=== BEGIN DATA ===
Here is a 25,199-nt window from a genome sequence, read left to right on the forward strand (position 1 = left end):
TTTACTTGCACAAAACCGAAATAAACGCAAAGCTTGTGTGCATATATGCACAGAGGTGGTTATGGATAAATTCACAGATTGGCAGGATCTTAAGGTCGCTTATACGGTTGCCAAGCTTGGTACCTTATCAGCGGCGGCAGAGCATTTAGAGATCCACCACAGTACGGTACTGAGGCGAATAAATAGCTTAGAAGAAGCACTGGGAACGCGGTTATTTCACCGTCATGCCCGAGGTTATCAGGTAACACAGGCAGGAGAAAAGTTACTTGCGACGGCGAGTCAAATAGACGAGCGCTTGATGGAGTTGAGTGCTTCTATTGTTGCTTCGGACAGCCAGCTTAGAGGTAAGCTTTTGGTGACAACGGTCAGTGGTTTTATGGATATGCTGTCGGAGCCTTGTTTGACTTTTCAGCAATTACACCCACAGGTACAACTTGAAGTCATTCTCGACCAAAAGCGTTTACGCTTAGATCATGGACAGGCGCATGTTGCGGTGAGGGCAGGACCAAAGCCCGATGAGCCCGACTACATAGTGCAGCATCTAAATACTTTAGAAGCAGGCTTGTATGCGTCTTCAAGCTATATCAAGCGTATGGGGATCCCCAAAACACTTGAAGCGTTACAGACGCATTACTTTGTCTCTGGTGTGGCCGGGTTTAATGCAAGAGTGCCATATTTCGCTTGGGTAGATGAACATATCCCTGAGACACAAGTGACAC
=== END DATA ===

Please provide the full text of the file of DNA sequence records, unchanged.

Here is a 25,199-nt window from a genome sequence, read left to right on the forward strand (position 1 = left end):
TTTACTTGCACAAAACCGAAATAAACGCAAAGCTTGTGTGCATATATGCACAGAGGTGGTTATGGATAAATTCACAGATTGGCAGGATCTTAAGGTCGCTTATACGGTTGCCAAGCTTGGTACCTTATCAGCGGCGGCAGAGCATTTAGAGATCCACCACAGTACGGTACTGAGGCGAATAAATAGCTTAGAAGAAGCACTGGGAACGCGGTTATTTCACCGTCATGCCCGAGGTTATCAGGTAACACAGGCAGGAGAAAAGTTACTTGCGACGGCGAGTCAAATAGACGAGCGCTTGATGGAGTTGAGTGCTTCTATTGTTGCTTCGGACAGCCAGCTTAGAGGTAAGCTTTTGGTGACAACGGTCAGTGGTTTTATGGATATGCTGTCGGAGCCTTGTTTGACTTTTCAGCAATTACACCCACAGGTACAACTTGAAGTCATTCTCGACCAAAAGCGTTTACGCTTAGATCATGGACAGGCGCATGTTGCGGTGAGGGCAGGACCAAAGCCCGATGAGCCCGACTACATAGTGCAGCATCTAAATACTTTAGAAGCAGGCTTGTATGCGTCTTCAAGCTATATCAAGCGTATGGGGATCCCCAAAACACTTGAAGCGTTACAGACGCATTACTTTGTCTCTGGTGTGGCCGGGTTTAATGCAAGAGTGCCATATTTCGCTTGGGTAGATGAACATATCCCTGAGACACAAGTGACAC